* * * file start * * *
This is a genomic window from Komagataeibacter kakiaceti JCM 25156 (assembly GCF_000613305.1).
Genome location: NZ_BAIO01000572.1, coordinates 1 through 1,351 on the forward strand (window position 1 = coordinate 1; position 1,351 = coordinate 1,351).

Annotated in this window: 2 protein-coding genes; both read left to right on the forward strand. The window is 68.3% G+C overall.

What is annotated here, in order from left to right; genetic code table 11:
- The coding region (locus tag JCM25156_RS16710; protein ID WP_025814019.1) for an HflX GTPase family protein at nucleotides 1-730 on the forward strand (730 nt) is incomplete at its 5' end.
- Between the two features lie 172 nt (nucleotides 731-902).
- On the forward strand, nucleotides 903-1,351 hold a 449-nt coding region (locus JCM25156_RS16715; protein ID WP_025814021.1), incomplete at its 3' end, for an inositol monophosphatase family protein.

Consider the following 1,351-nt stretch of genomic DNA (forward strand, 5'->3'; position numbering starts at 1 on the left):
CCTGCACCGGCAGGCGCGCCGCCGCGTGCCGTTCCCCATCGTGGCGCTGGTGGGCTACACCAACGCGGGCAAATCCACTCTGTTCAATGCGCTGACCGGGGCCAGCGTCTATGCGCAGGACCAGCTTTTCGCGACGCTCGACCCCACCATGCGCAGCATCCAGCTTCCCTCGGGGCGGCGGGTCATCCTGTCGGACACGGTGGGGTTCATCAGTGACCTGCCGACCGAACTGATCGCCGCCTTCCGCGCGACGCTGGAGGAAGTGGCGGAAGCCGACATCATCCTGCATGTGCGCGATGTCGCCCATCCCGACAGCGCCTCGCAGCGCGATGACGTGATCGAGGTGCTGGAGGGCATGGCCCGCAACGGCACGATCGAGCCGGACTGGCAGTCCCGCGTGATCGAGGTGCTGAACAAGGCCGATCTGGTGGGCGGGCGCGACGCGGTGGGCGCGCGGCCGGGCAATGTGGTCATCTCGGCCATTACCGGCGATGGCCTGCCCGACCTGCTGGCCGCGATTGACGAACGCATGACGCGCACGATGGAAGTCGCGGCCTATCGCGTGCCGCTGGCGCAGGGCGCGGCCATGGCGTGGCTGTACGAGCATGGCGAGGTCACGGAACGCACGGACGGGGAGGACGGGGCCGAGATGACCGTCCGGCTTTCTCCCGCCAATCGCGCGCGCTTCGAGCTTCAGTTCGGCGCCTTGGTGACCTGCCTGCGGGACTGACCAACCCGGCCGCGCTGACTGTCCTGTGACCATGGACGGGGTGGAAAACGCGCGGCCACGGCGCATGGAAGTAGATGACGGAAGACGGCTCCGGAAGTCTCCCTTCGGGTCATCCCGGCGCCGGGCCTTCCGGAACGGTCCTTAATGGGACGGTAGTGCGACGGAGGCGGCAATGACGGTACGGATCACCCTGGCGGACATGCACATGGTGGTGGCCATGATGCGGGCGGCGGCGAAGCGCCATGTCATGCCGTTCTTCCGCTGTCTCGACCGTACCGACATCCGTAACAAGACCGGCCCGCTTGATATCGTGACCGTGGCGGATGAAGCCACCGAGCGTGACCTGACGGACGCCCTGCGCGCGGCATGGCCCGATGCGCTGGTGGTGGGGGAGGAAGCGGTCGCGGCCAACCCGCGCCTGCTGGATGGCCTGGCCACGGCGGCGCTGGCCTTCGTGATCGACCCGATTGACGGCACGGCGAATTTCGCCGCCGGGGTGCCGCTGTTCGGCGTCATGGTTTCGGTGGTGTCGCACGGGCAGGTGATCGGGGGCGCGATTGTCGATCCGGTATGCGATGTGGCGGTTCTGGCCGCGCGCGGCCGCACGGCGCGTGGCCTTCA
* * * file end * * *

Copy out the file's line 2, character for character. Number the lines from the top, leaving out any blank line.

Genome location: NZ_BAIO01000572.1, coordinates 1 through 1,351 on the forward strand (window position 1 = coordinate 1; position 1,351 = coordinate 1,351).